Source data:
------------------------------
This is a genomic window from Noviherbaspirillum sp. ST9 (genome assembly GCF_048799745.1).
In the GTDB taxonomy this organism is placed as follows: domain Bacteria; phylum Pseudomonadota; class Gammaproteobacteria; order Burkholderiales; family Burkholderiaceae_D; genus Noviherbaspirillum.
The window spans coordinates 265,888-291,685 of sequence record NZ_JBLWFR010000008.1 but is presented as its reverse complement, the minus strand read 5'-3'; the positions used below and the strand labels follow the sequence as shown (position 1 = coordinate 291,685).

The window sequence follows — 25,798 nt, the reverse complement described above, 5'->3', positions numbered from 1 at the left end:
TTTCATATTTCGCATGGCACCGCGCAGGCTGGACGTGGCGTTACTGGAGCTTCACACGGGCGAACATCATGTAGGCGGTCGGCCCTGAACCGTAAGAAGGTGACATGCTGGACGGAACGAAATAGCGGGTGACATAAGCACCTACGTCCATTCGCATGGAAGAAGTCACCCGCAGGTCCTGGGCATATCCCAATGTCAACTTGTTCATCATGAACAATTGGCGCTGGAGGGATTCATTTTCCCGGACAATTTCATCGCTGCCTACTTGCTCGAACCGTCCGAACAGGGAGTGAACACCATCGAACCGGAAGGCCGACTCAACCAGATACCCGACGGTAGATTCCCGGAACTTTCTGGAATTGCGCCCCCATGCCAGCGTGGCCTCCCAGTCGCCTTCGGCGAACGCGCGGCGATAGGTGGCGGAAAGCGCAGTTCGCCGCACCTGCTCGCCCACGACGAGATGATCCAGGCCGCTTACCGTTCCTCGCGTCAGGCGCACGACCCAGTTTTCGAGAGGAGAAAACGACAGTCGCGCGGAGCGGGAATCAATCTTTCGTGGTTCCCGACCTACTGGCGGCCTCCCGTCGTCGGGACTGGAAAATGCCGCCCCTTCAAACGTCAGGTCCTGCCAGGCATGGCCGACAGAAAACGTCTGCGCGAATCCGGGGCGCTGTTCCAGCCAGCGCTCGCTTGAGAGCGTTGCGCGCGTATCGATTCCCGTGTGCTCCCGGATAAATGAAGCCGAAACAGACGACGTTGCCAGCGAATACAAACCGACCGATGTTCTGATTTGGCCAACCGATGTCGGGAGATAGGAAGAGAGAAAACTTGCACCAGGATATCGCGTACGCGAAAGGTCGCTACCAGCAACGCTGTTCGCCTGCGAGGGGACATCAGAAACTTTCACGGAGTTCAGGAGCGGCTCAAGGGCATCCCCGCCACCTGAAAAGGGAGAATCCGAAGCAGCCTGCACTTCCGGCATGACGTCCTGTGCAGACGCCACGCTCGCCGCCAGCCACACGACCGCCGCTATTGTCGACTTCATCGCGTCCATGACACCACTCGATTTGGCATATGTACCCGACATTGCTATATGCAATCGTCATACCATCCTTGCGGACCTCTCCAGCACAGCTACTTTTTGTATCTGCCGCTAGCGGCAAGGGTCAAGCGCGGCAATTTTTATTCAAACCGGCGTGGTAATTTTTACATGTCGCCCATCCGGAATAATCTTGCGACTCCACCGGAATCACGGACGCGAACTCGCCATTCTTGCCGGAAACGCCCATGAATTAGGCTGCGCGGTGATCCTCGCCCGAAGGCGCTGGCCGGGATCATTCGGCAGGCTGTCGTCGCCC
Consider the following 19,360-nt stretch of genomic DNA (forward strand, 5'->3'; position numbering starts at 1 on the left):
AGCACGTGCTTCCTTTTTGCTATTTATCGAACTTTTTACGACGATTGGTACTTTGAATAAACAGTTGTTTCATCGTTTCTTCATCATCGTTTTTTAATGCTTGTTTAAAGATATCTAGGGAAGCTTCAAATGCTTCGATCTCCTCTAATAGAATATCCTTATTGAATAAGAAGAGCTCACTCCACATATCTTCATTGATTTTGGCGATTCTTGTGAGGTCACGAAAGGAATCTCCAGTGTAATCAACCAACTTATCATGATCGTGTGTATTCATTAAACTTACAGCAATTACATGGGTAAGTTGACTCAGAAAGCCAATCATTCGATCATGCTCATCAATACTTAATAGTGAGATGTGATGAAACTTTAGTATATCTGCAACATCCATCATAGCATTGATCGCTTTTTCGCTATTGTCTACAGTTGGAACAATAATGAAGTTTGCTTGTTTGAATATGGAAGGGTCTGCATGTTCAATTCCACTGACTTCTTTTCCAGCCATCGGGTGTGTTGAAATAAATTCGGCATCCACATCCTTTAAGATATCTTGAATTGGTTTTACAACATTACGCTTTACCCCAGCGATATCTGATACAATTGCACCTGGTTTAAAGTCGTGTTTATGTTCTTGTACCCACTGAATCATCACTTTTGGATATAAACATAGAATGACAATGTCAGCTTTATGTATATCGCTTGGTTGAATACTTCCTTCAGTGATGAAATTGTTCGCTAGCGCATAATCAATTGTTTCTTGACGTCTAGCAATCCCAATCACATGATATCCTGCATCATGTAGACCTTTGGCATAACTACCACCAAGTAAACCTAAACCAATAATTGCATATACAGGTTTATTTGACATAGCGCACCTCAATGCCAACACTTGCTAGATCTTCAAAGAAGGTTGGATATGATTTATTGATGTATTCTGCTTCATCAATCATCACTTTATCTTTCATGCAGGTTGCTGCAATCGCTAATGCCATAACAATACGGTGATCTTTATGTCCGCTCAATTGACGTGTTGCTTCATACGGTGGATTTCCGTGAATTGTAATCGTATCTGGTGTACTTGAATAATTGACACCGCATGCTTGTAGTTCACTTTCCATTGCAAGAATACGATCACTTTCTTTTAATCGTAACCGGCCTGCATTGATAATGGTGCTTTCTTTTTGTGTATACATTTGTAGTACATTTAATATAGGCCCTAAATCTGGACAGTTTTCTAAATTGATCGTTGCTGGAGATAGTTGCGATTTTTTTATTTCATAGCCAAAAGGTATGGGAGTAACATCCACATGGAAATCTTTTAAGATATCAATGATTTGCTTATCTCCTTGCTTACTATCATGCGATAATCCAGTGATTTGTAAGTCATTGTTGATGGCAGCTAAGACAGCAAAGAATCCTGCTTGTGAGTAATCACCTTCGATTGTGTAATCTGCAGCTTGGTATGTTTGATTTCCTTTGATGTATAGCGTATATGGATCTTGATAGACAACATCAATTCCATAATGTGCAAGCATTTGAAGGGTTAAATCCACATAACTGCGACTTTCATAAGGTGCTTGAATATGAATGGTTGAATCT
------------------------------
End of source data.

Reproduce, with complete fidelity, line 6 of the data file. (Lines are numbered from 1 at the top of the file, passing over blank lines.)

Consider the following 19,360-nt stretch of genomic DNA (forward strand, 5'->3'; position numbering starts at 1 on the left):